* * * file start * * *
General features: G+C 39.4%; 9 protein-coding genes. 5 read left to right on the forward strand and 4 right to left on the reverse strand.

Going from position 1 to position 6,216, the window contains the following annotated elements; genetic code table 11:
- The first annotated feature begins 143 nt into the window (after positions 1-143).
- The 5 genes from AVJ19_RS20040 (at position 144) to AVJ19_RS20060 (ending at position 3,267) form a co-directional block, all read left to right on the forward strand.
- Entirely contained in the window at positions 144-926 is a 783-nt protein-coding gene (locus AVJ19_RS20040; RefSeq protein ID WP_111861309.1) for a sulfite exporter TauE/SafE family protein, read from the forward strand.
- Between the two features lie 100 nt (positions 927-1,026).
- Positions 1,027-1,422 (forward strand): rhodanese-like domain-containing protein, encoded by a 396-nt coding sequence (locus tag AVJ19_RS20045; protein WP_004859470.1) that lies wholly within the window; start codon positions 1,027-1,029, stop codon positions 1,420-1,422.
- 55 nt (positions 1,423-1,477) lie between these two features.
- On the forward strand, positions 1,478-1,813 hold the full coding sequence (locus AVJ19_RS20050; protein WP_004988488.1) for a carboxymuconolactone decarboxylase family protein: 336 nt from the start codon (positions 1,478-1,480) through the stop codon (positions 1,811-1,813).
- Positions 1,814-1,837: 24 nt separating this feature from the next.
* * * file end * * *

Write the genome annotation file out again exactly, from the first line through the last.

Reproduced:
General features: G+C 39.4%; 9 protein-coding genes. 5 read left to right on the forward strand and 4 right to left on the reverse strand.

Going from position 1 to position 6,216, the window contains the following annotated elements; genetic code table 11:
- The first annotated feature begins 143 nt into the window (after positions 1-143).
- The 5 genes from AVJ19_RS20040 (at position 144) to AVJ19_RS20060 (ending at position 3,267) form a co-directional block, all read left to right on the forward strand.
- Entirely contained in the window at positions 144-926 is a 783-nt protein-coding gene (locus AVJ19_RS20040; RefSeq protein ID WP_111861309.1) for a sulfite exporter TauE/SafE family protein, read from the forward strand.
- Between the two features lie 100 nt (positions 927-1,026).
- Positions 1,027-1,422 (forward strand): rhodanese-like domain-containing protein, encoded by a 396-nt coding sequence (locus tag AVJ19_RS20045; protein WP_004859470.1) that lies wholly within the window; start codon positions 1,027-1,029, stop codon positions 1,420-1,422.
- 55 nt (positions 1,423-1,477) lie between these two features.
- On the forward strand, positions 1,478-1,813 hold the full coding sequence (locus AVJ19_RS20050; protein WP_004988488.1) for a carboxymuconolactone decarboxylase family protein: 336 nt from the start codon (positions 1,478-1,480) through the stop codon (positions 1,811-1,813).
- Positions 1,814-1,837: 24 nt separating this feature from the next.